Motivational Programs

MOTIVATIONAL PROGRAMS – ARE THEY BENEFICIAL:

Everyone generally comes across a phase in one’s career, where he/she has to attend a number of self-improvement programs/ motivational sessions etc (not referring to hardcore training programs). The benefit derived from these programs seems to vary from individual to individual. We generally observe that after attending such programs, one is greatly inspired and vows to implement whatever is learnt to the full extent. Over a period of time one only remembers a small portion of  what one has learnt in such programs or at least is unable to put it to much use. Has anyone wondered why this happens?

A short hypothesis is placed below for discussion on the extent of benefits derived from such programs:

If Benefit from a program is defined as P(T), then P(T) = pgri (X) T.

Where p is the pass-on factor             <1,

g is the grasp factor                            <1,

r is the retention factor                        <1,

and      i is the implementation factor  <1

T is total content to be grasped.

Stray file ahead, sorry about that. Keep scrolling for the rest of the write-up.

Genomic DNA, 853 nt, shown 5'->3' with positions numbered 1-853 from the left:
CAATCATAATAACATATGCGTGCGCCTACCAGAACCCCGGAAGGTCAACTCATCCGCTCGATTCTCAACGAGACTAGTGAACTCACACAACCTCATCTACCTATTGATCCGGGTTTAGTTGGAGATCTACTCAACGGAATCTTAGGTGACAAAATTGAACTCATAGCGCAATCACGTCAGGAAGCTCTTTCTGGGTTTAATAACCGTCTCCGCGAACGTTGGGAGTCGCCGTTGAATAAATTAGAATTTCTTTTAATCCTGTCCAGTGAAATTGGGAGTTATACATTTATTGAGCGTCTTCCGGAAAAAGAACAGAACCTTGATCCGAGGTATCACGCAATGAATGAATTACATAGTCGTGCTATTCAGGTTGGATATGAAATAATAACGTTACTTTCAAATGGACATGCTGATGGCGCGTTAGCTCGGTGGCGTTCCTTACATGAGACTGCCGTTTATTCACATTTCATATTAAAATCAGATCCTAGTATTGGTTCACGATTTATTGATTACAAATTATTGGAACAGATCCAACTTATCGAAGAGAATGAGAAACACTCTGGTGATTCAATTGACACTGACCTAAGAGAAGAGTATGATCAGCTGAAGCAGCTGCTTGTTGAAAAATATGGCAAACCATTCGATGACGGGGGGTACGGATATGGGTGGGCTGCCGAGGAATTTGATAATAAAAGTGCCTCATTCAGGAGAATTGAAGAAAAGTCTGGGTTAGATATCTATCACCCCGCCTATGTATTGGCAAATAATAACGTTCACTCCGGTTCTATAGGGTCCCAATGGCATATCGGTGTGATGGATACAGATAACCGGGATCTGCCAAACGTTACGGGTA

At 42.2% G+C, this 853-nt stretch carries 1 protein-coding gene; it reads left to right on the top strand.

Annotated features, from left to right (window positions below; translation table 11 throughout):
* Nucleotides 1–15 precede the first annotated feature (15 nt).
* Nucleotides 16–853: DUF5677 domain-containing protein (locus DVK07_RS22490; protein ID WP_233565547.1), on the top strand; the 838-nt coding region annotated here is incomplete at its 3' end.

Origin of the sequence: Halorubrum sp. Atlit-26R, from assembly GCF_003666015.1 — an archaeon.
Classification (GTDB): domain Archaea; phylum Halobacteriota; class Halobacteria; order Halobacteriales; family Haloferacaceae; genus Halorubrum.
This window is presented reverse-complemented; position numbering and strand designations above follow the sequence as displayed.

The product ‘ pgri’ will be less than 1

A brief explanation:

The Motivational speaker – an expert in the subject- is likely to have  limitations (with due respect) and he/ she can only pass on only a certain percentage of what he/she knows (which itself is generally not 100%!) and this factor can be defined as ‘p’.

The participant during the session can grasp only a certain percentage of what is presented and this varies with individual and this factor can be defined as ‘g’.

After the session is over and by the time he/she gets an opportunity to implement what is learnt, he/she may retain only a certain percentage of what is grasped during the session and this factor can be defined as ‘r’.

Even from what is retained, one may be able to implement only a certain percentage of it due to various factors and this can be defined as ‘i’.

So the real benefit works out only to be a fraction of the total content T. It may be a bit subjective and a little difficult to arrive at values for p,g,r,i. The success of a program can be gauged from the value achieved for this product; the higher the value the more beneficial the program. And surely for values below a certain figure, one can infer that the program was not successful!

Out of the total participants, who attend any program, generally only a small percentage of them may be in a position to benefit from it- pgri sufficiently high!

Advertisements